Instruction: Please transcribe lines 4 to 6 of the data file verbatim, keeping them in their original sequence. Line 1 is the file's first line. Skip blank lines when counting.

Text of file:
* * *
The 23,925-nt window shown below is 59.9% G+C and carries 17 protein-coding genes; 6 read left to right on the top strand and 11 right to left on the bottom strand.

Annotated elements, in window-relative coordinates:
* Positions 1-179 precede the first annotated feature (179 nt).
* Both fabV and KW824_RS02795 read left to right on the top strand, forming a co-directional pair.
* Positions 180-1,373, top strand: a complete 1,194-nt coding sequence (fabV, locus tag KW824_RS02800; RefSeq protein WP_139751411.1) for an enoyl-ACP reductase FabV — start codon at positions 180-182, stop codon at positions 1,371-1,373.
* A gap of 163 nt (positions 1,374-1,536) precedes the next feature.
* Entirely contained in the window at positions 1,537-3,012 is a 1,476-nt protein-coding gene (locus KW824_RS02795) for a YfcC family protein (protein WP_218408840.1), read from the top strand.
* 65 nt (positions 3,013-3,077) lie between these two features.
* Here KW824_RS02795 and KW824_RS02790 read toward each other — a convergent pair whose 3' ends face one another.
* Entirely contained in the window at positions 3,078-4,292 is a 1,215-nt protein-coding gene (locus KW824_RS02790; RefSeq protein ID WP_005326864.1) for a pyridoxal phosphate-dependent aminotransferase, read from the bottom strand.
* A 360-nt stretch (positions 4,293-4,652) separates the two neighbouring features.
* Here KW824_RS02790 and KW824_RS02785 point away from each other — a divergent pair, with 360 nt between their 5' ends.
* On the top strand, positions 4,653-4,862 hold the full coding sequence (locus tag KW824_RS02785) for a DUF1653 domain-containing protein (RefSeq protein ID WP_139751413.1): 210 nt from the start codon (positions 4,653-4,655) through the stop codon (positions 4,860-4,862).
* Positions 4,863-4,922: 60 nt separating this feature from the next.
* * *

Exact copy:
* Both fabV and KW824_RS02795 read left to right on the top strand, forming a co-directional pair.
* Positions 180-1,373, top strand: a complete 1,194-nt coding sequence (fabV, locus tag KW824_RS02800; RefSeq protein WP_139751411.1) for an enoyl-ACP reductase FabV — start codon at positions 180-182, stop codon at positions 1,371-1,373.
* A gap of 163 nt (positions 1,374-1,536) precedes the next feature.